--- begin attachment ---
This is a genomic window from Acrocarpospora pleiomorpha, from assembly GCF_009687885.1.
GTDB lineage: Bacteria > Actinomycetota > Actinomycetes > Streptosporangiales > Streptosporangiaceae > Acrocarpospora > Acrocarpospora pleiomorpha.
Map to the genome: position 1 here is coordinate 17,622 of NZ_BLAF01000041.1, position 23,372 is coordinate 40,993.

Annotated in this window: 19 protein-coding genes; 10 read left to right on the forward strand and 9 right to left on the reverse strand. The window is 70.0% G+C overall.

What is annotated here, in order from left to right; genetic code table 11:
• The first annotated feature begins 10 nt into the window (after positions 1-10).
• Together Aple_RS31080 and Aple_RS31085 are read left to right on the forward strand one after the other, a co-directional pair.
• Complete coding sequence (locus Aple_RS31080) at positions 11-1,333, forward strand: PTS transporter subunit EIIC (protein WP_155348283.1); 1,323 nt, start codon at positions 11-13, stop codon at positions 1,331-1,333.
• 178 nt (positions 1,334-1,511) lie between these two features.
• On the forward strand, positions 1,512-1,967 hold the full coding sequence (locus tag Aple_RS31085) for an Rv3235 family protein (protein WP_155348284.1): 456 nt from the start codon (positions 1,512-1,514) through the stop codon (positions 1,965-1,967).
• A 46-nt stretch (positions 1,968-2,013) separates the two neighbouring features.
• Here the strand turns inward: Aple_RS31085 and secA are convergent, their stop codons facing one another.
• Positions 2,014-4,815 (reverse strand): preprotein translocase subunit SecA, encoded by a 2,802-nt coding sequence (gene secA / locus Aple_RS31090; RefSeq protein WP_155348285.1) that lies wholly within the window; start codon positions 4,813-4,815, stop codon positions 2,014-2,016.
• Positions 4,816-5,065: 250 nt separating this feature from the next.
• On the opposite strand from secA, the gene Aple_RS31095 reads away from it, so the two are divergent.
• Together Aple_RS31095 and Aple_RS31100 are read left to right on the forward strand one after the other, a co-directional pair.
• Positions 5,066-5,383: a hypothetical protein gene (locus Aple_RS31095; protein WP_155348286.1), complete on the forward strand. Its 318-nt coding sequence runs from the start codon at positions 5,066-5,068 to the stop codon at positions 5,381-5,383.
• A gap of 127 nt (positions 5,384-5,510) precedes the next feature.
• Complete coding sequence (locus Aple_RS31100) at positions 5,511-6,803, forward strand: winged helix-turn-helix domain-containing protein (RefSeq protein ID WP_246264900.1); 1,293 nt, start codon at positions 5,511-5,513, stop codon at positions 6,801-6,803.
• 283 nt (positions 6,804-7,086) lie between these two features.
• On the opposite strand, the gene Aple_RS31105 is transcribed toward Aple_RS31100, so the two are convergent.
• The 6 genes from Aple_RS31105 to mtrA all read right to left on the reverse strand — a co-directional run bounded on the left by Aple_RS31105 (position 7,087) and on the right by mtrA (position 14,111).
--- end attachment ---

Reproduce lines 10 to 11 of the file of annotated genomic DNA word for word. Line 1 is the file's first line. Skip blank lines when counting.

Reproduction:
• On the forward strand, positions 1,512-1,967 hold the full coding sequence (locus tag Aple_RS31085) for an Rv3235 family protein (protein WP_155348284.1): 456 nt from the start codon (positions 1,512-1,514) through the stop codon (positions 1,965-1,967).
• A 46-nt stretch (positions 1,968-2,013) separates the two neighbouring features.